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The Influence of Trees on Soil Hydraulic Properties : Species Effects and the Provision of Ecosystem Services.

Research output: ThesisDoctoral Thesis

Unpublished
Publication date2014
Number of pages123
QualificationPhD
Awarding Institution
Place of PublicationLancaster
Publisher
  • Lancaster University
Electronic ISBNs9780438571495
Original languageEnglish

Abstract

Trees contribute to a number of important ecosystem services through their influence on soil properties and functions, including water purification and regulation. Forest soils tend to have a higher saturated hydraulic conductivity (Ks) than soils under other vegetation, so the establishment of streamside tree buffer zones and strategically planted woodland is increasingly being promoted to reduce or intercept surface runoff from agricultural and urban environments that may contribute to diffuse pollution and flooding. Despite this, our understanding of how trees affect soil hydraulic properties is still extremely limited. The main aims of the work outlined in this thesis were to compare the effect of a broadleaf (sycamore) and a conifer (Scots pine) tree on Ks to determine if this differs between species type, to examine the effect of land use on Ks under forest cover and to investigate the key underlying mechanisms involved. Results showed significantly higher Ks under undisturbed mature Scots pine forest compared with sycamore forest, indicating a species effect. Forest soils also had significantly higher Ks than pasture grazed by sheep; however, when sheep were grazed under forest cover, there was no significant difference between forest and pasture, suggesting that the effect of land use masked the effect of trees on Ks. An investigation of soil flow pathways and pore characteristics showed that significantly higher Ks corresponded with significantly higher soil macroporosity and macropore flow. A mesocosm experiment, undertaken to investigate the influence of tree roots and associated soil macrofauna on Ks, was found to be of insufficient duration for significant changes to occur; however non-significant higher Ks observed under Scots pine compared with sycamore were consistent with the study of more mature trees. The results of a glasshouse experiment investigating the influence of leaf litter on Ks showed that leaf litter had a negative effect and litter type had more of an effect than litter quantity.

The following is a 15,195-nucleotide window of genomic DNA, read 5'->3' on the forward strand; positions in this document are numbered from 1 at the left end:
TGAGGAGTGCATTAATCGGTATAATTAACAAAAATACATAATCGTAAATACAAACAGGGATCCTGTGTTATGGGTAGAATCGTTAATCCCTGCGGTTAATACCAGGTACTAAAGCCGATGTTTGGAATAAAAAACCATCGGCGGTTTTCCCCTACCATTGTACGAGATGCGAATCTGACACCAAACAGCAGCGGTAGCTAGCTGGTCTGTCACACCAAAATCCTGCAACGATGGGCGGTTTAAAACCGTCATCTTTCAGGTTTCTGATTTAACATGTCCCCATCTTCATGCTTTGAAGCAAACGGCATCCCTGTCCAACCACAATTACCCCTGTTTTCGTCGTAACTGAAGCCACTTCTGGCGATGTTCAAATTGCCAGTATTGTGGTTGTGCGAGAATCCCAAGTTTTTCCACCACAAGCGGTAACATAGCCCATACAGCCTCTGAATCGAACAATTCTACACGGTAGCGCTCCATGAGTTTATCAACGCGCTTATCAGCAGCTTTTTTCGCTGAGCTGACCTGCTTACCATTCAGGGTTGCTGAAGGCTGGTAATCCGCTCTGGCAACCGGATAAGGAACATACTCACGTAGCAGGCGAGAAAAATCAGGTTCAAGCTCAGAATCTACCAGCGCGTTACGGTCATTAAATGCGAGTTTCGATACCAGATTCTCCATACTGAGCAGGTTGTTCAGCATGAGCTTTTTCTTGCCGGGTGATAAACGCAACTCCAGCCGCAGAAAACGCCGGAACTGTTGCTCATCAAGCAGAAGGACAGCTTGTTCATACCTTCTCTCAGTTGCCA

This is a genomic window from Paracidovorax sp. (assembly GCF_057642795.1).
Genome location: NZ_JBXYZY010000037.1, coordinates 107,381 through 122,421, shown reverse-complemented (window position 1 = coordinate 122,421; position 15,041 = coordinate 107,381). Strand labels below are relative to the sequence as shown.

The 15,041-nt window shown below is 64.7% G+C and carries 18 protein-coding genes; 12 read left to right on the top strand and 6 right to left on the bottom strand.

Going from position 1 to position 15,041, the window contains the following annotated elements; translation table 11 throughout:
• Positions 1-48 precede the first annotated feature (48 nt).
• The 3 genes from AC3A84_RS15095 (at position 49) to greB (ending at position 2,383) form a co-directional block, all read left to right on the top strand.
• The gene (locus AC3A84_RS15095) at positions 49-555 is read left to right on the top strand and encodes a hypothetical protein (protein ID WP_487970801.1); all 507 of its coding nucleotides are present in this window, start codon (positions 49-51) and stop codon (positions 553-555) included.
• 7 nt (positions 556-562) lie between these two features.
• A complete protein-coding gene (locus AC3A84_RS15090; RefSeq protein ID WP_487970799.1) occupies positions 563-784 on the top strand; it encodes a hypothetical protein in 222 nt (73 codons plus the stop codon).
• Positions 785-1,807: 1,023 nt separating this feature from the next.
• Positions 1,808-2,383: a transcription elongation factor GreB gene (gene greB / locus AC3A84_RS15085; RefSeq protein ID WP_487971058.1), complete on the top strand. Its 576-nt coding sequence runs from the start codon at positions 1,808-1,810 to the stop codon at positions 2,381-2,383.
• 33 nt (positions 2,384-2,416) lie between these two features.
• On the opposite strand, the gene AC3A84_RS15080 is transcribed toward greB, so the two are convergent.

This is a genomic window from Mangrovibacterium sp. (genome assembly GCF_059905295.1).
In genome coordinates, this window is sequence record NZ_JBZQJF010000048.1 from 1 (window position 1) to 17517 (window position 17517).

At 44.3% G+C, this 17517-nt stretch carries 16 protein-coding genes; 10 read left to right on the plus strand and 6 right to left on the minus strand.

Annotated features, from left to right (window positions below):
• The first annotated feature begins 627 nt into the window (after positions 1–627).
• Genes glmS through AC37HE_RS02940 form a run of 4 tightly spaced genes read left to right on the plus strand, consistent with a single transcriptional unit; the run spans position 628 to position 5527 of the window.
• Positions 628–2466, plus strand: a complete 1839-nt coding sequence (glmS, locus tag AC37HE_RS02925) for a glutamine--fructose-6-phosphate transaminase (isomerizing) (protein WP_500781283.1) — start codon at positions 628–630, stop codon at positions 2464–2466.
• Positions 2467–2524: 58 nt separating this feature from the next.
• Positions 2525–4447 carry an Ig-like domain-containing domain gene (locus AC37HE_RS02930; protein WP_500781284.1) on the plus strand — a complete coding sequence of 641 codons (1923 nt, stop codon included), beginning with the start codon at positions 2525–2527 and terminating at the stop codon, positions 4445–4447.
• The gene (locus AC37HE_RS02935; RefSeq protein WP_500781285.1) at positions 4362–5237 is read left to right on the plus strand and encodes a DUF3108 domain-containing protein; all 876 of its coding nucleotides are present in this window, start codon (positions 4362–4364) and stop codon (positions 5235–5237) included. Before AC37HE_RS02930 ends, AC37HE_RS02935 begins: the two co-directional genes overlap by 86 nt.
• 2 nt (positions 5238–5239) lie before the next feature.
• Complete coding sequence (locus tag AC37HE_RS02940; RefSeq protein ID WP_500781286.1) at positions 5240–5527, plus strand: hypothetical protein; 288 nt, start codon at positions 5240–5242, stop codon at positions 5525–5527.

Bibliographic note

Thesis (Ph.D.)--Lancaster University (United Kingdom), 2014.